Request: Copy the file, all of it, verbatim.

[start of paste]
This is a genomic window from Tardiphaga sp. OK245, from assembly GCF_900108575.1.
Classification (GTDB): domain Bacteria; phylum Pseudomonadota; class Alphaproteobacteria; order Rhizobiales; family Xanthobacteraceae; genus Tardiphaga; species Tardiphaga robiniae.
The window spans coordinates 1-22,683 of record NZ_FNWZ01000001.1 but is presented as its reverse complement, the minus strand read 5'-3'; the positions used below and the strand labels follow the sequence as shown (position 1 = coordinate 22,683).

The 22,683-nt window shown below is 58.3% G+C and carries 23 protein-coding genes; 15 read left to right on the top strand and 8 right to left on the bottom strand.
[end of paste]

This is a genomic window from Tardiphaga sp. OK245, from assembly GCF_900108575.1.
Classification (GTDB): domain Bacteria; phylum Pseudomonadota; class Alphaproteobacteria; order Rhizobiales; family Xanthobacteraceae; genus Tardiphaga; species Tardiphaga robiniae.
The window spans coordinates 1-22,683 of record NZ_FNWZ01000001.1 but is presented as its reverse complement, the minus strand read 5'-3'; the positions used below and the strand labels follow the sequence as shown (position 1 = coordinate 22,683).

The 22,683-nt window shown below is 58.3% G+C and carries 23 protein-coding genes; 15 read left to right on the top strand and 8 right to left on the bottom strand.